" favour. My firelocks, you know, have done
" strange feats, both by day and night ; and
" hourly we will not fail in our private visits of
" you. You have not as yet received mine
" alarms ; wherefore expect suddenly to hear
" from my battery and approaches before your
" Welsh Row.

"This 1 5th of January, Tho. Sandford,

" 1643. Captain of Firelocks."


" Gentlemen,
" Let these resolve your jealousies concerning
V our religion : I vow by the faith of a Christian,
" I know not one Papist in our army ; and, as I
" am a gentleman, we are no Irish, but true-
" born English, and real Protestants also, born
" and bred. Pray mistake us not, but receive
" us into your fair esteem. I know we intend
" loyalty to his Majesty, and will be no other
M but faithful in his service. This, Gentlemen,
" believe, from


" Yours,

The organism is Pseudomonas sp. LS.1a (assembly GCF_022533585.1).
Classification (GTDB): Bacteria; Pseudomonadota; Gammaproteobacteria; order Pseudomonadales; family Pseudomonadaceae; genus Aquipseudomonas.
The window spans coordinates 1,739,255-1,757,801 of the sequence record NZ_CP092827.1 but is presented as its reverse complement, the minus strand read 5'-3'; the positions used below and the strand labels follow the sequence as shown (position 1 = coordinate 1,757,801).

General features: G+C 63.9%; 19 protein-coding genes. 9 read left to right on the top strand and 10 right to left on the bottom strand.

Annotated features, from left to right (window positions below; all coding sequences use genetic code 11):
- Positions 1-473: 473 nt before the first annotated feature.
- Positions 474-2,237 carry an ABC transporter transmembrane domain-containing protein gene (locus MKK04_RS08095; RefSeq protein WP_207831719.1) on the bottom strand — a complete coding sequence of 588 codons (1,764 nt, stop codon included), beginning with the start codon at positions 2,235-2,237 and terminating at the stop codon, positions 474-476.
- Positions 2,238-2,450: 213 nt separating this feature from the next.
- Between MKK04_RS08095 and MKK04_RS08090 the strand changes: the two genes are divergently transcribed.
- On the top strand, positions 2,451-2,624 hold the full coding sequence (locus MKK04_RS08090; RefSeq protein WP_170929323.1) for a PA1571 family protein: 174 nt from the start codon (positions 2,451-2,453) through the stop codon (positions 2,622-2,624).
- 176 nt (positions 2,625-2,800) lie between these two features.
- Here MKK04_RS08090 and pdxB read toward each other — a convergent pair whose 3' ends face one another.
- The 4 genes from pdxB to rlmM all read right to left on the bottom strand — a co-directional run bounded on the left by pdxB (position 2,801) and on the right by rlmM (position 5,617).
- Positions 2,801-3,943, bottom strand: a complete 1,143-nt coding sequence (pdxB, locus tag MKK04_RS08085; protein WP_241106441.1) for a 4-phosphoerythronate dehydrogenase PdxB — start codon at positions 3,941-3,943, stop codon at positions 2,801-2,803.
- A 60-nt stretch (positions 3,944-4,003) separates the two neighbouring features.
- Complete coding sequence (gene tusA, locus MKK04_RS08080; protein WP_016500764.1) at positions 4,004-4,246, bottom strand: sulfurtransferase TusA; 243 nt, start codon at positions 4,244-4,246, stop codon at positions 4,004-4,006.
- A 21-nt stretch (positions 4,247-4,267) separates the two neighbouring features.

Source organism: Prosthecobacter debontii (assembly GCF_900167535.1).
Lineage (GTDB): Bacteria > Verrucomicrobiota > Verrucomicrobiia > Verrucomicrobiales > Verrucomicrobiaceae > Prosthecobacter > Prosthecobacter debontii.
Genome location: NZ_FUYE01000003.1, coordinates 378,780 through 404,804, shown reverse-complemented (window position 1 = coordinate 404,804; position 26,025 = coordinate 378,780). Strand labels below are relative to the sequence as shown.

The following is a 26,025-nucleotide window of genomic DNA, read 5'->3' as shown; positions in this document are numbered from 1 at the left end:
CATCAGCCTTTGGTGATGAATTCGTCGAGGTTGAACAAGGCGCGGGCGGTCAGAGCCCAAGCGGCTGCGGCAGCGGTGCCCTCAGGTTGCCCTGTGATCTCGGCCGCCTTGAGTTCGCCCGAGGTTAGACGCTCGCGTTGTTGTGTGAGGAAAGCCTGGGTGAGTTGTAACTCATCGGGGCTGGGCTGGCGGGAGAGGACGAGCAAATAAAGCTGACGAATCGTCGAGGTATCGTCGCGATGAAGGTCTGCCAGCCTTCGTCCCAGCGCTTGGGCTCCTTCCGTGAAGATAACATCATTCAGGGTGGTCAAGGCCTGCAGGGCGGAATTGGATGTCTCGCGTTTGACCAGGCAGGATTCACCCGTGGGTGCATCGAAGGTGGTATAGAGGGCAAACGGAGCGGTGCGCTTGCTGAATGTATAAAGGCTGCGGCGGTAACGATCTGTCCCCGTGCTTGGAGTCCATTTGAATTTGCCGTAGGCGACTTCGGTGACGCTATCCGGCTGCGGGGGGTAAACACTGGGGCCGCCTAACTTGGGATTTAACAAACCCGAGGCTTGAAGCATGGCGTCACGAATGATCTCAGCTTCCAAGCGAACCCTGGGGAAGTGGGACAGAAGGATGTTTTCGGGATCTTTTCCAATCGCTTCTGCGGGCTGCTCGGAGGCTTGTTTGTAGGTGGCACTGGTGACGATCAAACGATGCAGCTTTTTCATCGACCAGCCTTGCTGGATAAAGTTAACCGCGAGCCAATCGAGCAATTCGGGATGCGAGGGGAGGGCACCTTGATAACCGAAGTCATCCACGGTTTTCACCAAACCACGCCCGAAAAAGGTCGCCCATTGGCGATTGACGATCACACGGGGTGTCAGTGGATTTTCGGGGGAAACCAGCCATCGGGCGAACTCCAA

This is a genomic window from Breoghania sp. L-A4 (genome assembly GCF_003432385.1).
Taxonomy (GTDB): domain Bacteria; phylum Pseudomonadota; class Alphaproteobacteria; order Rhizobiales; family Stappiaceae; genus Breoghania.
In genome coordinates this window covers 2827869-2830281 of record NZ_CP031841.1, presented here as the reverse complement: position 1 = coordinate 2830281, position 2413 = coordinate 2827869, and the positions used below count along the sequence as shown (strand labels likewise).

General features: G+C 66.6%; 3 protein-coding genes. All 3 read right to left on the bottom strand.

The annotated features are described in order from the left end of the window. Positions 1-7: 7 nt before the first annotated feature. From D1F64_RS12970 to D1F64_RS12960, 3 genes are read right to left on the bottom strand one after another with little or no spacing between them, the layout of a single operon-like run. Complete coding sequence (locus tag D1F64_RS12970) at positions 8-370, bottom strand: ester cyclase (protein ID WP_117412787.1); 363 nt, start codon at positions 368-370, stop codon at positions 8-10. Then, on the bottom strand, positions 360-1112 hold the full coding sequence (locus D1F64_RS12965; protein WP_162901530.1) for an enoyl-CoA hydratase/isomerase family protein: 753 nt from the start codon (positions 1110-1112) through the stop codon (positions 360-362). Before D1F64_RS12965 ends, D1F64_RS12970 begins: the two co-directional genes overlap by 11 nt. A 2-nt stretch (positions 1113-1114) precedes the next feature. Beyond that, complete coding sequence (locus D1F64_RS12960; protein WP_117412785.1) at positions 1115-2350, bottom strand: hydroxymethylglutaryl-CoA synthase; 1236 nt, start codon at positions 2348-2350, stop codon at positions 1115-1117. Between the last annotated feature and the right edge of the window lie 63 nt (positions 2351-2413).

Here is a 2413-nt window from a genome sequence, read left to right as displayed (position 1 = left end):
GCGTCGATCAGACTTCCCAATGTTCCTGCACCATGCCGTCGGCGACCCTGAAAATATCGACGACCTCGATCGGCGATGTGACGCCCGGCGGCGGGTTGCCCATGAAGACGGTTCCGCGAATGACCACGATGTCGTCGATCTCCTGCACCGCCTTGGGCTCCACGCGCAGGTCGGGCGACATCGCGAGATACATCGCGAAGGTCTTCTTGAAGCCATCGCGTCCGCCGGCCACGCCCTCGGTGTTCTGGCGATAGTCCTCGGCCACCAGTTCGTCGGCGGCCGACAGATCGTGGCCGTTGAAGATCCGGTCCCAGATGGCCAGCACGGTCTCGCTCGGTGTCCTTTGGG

" January 15. Tho. Samlford"

Among many other prisoners of distinction
taken by Sir Thomas Fairfax, was Colonel
George Monk, in after-times the famous instru-
ment of the restoration of Charles II. Fairfax
was so well acquainted with his merit, that he
^vas determined that he never should have an
opportunity of exerting his courage again in the
royal cause. He sent him up to London, where
he was committed prisoner to the Tower, and
confined near four years. On his release he
joined the parlement; but, through a sense of
honor, declined acting against his old master;
and employed his sword against the Irish rebels,
in which service he was engaged till after the
death of the King.

Nantxvich was the residence of the widow of


the great Milton, during the latter part of hef
life. h She was the daughter of Mr. Minshul; of
Stoke, in this neighborhood. The poet married
her in the fifty-third or fifty-fourth year of his age,
wanting, in the season of his infirmities, assist-
ance from a dearer relation than that of domes-
tics. I fear that he was disappointed ; for she is
said to have been a lady of most violent spirit.
Yet she maintained a great respect for his me-
mory ; and could not bear to hear the least im-
putation of plagiarism ascribed to him. She used
to say, that he stole from nobody but the muse
who inspired him, and that muse was God's grace,